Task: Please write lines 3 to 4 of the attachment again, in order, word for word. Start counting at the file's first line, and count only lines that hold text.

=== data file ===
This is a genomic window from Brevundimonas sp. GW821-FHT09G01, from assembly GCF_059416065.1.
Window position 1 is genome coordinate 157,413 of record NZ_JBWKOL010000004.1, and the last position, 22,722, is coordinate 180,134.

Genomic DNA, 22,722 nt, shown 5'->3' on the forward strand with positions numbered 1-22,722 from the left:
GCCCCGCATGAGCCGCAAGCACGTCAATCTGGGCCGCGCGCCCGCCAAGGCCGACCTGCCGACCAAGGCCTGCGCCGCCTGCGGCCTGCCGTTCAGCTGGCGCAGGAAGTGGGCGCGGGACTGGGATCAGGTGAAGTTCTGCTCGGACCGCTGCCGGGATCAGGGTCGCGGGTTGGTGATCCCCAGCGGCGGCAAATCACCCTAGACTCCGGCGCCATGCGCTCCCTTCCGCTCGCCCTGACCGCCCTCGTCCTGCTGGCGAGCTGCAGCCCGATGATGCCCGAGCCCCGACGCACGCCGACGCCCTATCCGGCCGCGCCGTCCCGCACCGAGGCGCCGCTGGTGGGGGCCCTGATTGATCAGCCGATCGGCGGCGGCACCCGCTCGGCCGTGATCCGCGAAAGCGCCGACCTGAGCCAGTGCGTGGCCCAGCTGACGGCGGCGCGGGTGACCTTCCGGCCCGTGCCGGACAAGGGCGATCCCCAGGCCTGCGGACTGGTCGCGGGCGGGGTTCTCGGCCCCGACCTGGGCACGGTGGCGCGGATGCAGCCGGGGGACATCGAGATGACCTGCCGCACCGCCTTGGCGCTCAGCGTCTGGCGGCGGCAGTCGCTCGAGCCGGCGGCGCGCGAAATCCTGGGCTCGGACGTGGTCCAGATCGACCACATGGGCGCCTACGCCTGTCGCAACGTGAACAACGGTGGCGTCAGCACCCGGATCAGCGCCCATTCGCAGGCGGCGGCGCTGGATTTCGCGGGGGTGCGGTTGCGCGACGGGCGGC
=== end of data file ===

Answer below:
Genomic DNA, 22,722 nt, shown 5'->3' on the forward strand with positions numbered 1-22,722 from the left:
GCCCCGCATGAGCCGCAAGCACGTCAATCTGGGCCGCGCGCCCGCCAAGGCCGACCTGCCGACCAAGGCCTGCGCCGCCTGCGGCCTGCCGTTCAGCTGGCGCAGGAAGTGGGCGCGGGACTGGGATCAGGTGAAGTTCTGCTCGGACCGCTGCCGGGATCAGGGTCGCGGGTTGGTGATCCCCAGCGGCGGCAAATCACCCTAGACTCCGGCGCCATGCGCTCCCTTCCGCTCGCCCTGACCGCCCTCGTCCTGCTGGCGAGCTGCAGCCCGATGATGCCCGAGCCCCGACGCACGCCGACGCCCTATCCGGCCGCGCCGTCCCGCACCGAGGCGCCGCTGGTGGGGGCCCTGATTGATCAGCCGATCGGCGGCGGCACCCGCTCGGCCGTGATCCGCGAAAGCGCCGACCTGAGCCAGTGCGTGGCCCAGCTGACGGCGGCGCGGGTGACCTTCCGGCCCGTGCCGGACAAGGGCGATCCCCAGGCCTGCGGACTGGTCGCGGGCGGGGTTCTCGGCCCCGACCTGGGCACGGTGGCGCGGATGCAGCCGGGGGACATCGAGATGACCTGCCGCACCGCCTTGGCGCTCAGCGTCTGGCGGCGGCAGTCGCTCGAGCCGGCGGCGCGCGAAATCCTGGGCTCGGACGTGGTCCAGATCGACCACATGGGCGCCTACGCCTGTCGCAACGTGAACAACGGTGGCGTCAGCACCCGGATCAGCGCCCATTCGCAGGCGGCGGCGCTGGATTTCGCGGGGGTGCGGTTGCGCGACGGGCGGC